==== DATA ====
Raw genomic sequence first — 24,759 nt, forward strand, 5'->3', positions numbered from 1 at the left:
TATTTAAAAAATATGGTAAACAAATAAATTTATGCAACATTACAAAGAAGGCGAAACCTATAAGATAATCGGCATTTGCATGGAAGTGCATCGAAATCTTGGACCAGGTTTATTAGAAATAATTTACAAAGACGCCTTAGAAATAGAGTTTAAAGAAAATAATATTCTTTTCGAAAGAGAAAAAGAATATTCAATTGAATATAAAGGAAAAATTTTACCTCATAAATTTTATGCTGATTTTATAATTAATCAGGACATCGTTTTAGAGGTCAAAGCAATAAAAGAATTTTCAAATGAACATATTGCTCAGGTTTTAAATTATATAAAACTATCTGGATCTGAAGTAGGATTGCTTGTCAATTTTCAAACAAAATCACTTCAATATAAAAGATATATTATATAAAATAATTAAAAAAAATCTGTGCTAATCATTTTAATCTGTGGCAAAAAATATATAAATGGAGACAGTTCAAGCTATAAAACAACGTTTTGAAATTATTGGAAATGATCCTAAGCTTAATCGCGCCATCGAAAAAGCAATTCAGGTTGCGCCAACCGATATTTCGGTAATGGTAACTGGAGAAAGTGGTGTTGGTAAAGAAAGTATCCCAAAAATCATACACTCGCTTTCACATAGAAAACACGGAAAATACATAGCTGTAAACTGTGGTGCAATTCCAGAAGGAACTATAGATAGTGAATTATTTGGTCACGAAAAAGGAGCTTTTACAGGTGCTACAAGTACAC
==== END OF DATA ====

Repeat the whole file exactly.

Raw genomic sequence first — 24,759 nt, forward strand, 5'->3', positions numbered from 1 at the left:
TATTTAAAAAATATGGTAAACAAATAAATTTATGCAACATTACAAAGAAGGCGAAACCTATAAGATAATCGGCATTTGCATGGAAGTGCATCGAAATCTTGGACCAGGTTTATTAGAAATAATTTACAAAGACGCCTTAGAAATAGAGTTTAAAGAAAATAATATTCTTTTCGAAAGAGAAAAAGAATATTCAATTGAATATAAAGGAAAAATTTTACCTCATAAATTTTATGCTGATTTTATAATTAATCAGGACATCGTTTTAGAGGTCAAAGCAATAAAAGAATTTTCAAATGAACATATTGCTCAGGTTTTAAATTATATAAAACTATCTGGATCTGAAGTAGGATTGCTTGTCAATTTTCAAACAAAATCACTTCAATATAAAAGATATATTATATAAAATAATTAAAAAAAATCTGTGCTAATCATTTTAATCTGTGGCAAAAAATATATAAATGGAGACAGTTCAAGCTATAAAACAACGTTTTGAAATTATTGGAAATGATCCTAAGCTTAATCGCGCCATCGAAAAAGCAATTCAGGTTGCGCCAACCGATATTTCGGTAATGGTAACTGGAGAAAGTGGTGTTGGTAAAGAAAGTATCCCAAAAATCATACACTCGCTTTCACATAGAAAACACGGAAAATACATAGCTGTAAACTGTGGTGCAATTCCAGAAGGAACTATAGATAGTGAATTATTTGGTCACGAAAAAGGAGCTTTTACAGGTGCTACAAGTACAC